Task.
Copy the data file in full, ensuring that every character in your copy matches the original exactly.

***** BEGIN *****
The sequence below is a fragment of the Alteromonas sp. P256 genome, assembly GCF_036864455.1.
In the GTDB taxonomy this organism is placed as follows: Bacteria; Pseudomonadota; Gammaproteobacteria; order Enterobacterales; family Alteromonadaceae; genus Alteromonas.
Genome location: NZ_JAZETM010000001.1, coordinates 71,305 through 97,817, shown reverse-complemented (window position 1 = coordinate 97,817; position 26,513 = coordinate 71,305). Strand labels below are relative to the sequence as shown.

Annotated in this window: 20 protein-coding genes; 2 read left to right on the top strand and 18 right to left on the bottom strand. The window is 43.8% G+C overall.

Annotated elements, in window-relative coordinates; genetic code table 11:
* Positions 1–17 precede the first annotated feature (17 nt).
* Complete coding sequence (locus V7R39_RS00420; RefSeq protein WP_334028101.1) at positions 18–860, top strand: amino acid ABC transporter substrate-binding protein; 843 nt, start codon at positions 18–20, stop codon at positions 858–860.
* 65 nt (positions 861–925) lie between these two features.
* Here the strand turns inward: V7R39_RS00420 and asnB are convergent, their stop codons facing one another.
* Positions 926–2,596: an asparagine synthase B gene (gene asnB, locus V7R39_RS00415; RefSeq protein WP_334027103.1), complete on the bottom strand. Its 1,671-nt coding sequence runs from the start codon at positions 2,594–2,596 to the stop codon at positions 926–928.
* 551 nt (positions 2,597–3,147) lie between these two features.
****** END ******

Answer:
The sequence below is a fragment of the Alteromonas sp. P256 genome, assembly GCF_036864455.1.
In the GTDB taxonomy this organism is placed as follows: Bacteria; Pseudomonadota; Gammaproteobacteria; order Enterobacterales; family Alteromonadaceae; genus Alteromonas.
Genome location: NZ_JAZETM010000001.1, coordinates 71,305 through 97,817, shown reverse-complemented (window position 1 = coordinate 97,817; position 26,513 = coordinate 71,305). Strand labels below are relative to the sequence as shown.

Annotated in this window: 20 protein-coding genes; 2 read left to right on the top strand and 18 right to left on the bottom strand. The window is 43.8% G+C overall.

Annotated elements, in window-relative coordinates; genetic code table 11:
* Positions 1–17 precede the first annotated feature (17 nt).
* Complete coding sequence (locus V7R39_RS00420; RefSeq protein WP_334028101.1) at positions 18–860, top strand: amino acid ABC transporter substrate-binding protein; 843 nt, start codon at positions 18–20, stop codon at positions 858–860.
* 65 nt (positions 861–925) lie between these two features.
* Here the strand turns inward: V7R39_RS00420 and asnB are convergent, their stop codons facing one another.
* Positions 926–2,596: an asparagine synthase B gene (gene asnB, locus V7R39_RS00415; RefSeq protein WP_334027103.1), complete on the bottom strand. Its 1,671-nt coding sequence runs from the start codon at positions 2,594–2,596 to the stop codon at positions 926–928.
* 551 nt (positions 2,597–3,147) lie between these two features.